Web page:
Outstanding collections and charged-off accounts do not have to be paid to qualify for FHA loans.
Conventional Mortgage Guidelines On Primary Home Financing
The following mortgage guidelines apply to conventional loans on primary home financing:
- 3% down payment first-time homebuyer program for homebuyers who had no ownership in a home for the past three years
- Otherwise, a 5% down payment is required on owner-occupant primary home financing on conventional loans
- One to four-unit residentially zoned homes are eligible for owner-occupant primary home financing
- The minimum credit score required on conventional loans is 620 FICO
- There is a four-year waiting period after Chapter 7 bankruptcy, Chapter 13 bankruptcy dismissal, deed in lieu of foreclosure, or a short sale to qualify for conventional loans
- There is a two year waiting period after Chapter 13 Bankruptcy discharged date to qualify for conventional loans
- There is a seven year waiting period after a foreclosure to qualify for a conventional loan
- The maximum debt to income ratio cap on conventional loans is 50% DTI
Outstanding collections and charged-off accounts do not have to be paid to qualify for an owner-occupant primary conventional home mortgage.
Benefits Of Using Conventional Loans: Second Home And Investment Home Financing
One of the greatest benefits of using conventional loans is borrowers can finance second homes and investment properties. A 10% down payment is required for second home financing. Single-family homes that are investment properties require a 15% down payment. Two to four-unit multi-family investment homes require a 25% down payment.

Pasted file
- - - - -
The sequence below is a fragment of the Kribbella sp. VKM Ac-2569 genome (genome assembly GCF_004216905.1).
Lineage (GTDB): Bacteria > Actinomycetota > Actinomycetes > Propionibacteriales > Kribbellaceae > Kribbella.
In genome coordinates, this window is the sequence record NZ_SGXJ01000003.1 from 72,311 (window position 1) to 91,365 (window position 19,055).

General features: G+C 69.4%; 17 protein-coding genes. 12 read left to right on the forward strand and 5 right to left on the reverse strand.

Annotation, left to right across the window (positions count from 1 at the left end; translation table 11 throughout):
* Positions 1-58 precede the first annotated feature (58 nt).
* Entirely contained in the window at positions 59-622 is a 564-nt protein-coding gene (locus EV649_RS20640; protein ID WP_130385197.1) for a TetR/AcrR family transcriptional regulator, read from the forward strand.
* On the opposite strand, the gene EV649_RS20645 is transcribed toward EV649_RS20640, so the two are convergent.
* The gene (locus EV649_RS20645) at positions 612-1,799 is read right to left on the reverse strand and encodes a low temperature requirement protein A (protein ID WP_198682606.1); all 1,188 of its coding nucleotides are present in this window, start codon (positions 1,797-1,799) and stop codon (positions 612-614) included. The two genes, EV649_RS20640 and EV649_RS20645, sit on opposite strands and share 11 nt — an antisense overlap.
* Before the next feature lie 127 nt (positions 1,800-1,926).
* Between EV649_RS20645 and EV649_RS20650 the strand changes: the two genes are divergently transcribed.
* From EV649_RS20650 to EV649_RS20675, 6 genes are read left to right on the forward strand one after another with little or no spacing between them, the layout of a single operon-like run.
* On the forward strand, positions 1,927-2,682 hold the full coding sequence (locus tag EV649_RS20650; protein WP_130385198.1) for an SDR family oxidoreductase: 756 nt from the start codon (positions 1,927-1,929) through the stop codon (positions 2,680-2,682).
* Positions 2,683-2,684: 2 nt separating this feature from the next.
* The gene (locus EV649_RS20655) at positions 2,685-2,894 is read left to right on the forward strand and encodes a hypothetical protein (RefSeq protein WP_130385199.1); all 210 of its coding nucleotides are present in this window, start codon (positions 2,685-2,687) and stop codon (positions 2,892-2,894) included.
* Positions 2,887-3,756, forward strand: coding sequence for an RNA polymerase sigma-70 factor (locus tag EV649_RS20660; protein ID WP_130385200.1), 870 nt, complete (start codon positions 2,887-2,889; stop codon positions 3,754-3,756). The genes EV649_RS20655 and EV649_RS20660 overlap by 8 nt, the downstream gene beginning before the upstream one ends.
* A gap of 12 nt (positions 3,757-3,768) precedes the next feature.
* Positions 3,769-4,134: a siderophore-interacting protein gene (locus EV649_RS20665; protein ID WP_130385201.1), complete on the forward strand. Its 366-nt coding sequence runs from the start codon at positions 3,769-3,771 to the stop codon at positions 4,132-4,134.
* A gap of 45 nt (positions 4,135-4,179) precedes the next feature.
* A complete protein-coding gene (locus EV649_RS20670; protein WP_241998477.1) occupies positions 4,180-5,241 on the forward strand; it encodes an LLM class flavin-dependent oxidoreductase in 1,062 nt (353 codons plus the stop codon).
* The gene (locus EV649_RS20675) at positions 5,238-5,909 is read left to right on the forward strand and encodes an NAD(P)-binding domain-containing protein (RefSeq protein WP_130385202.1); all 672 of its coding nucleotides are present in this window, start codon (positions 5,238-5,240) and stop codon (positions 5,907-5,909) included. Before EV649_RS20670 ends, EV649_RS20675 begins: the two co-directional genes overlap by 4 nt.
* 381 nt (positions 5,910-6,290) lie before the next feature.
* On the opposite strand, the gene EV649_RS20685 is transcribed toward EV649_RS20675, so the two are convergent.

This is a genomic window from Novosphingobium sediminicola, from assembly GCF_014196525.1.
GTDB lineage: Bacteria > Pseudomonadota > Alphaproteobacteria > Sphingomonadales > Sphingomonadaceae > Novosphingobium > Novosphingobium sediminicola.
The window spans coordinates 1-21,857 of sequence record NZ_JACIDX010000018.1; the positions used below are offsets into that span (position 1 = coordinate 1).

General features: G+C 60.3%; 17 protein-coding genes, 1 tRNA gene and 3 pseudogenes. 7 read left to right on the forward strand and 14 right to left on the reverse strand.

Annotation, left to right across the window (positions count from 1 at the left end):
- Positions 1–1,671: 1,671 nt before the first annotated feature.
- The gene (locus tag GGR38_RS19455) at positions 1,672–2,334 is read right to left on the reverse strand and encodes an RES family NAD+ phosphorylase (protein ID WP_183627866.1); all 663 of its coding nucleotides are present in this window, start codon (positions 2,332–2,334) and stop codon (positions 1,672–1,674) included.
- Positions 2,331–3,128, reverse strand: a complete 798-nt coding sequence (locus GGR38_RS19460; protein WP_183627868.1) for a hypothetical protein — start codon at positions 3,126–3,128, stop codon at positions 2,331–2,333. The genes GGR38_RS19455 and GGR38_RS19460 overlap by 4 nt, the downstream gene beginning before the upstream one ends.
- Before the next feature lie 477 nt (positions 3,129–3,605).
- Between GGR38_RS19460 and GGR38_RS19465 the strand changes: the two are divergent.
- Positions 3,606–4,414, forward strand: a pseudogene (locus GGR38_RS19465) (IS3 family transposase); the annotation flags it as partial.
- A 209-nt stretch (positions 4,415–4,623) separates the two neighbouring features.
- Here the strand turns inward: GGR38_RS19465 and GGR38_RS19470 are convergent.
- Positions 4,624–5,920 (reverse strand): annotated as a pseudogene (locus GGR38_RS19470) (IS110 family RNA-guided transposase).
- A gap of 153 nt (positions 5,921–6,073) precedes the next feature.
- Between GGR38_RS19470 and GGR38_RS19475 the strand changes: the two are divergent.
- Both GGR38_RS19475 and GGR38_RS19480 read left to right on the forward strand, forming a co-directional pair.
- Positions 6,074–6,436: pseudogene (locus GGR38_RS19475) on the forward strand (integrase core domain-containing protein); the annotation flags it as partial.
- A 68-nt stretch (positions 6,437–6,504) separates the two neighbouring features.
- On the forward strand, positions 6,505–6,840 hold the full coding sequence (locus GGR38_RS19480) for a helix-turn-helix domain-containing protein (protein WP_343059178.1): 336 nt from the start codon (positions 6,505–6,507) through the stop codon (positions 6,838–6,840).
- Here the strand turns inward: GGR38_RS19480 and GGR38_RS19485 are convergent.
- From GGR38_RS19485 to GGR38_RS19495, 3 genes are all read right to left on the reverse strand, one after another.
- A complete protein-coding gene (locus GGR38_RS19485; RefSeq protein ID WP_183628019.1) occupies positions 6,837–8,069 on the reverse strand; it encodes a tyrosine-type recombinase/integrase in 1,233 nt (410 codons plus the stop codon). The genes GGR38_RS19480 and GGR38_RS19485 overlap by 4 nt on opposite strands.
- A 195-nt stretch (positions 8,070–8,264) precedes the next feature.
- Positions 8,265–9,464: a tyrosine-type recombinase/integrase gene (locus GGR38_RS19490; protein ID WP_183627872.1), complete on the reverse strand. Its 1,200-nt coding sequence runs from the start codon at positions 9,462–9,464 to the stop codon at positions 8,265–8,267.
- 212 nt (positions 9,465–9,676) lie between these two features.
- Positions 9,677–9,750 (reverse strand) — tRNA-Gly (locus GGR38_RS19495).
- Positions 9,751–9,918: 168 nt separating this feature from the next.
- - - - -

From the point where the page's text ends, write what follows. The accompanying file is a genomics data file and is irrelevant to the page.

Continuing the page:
Below are the links to Fannie Mae and Freddie Mac Conforming Agency Mortgage Guidelines:
Benefits Of Using Conventional Loans: Waiting Period Requirements On Prior Mortgage Included In Bankruptcy
Borrowers who had a prior mortgage included in a bankruptcy, the waiting period to qualify for another conventional loan is four years from the discharged date of the bankruptcy.
- The mortgage cannot be reaffirmed
- The date of the foreclosure, deed in lieu of foreclosure, and/or short sale after the bankruptcy does not matter
- However, on FHA loans, if someone had a mortgage included in a bankruptcy, the waiting period is three years after the date of the foreclosure, deed in lieu of foreclosure, or short sale and NOT the bankruptcy discharged date
Mortgage borrowers who had a prior mortgage included in bankruptcy may benefit using a conventional versus FHA loan to shorten the waiting period requirements to qualify for a home mortgage.
Qualifying For A Home Mortgage With High Student Loan Balance
Mortgage borrowers with high student loan balances may benefit from using conventional versus FHA loans to qualify for a home mortgage.
- The main reason is Fannie Mae and Freddie Mac allow Income-Based Repayment (IBR) plans when calculating the borrower’s debt to income ratios
- HUD, the parent of FHA, does not allow Income-Based Repayment plans
- HUD requires the mortgage underwriter to take 1.0% of the outstanding student loan balance and use that figure as a monthly hypothetical debt if the monthly payment is not a fully amortized number extended over an extended term
For any questions about the content in this blog and/or other mortgage-related questions, please contact us at Gustan Cho Associates at 800-900-8569 or text us for a faster response. Or email us at email@example.com. The team at Gustan Cho Associates is available 7 days a week, evenings, weekends, and holidays.
August 29, 2020 - 5 min read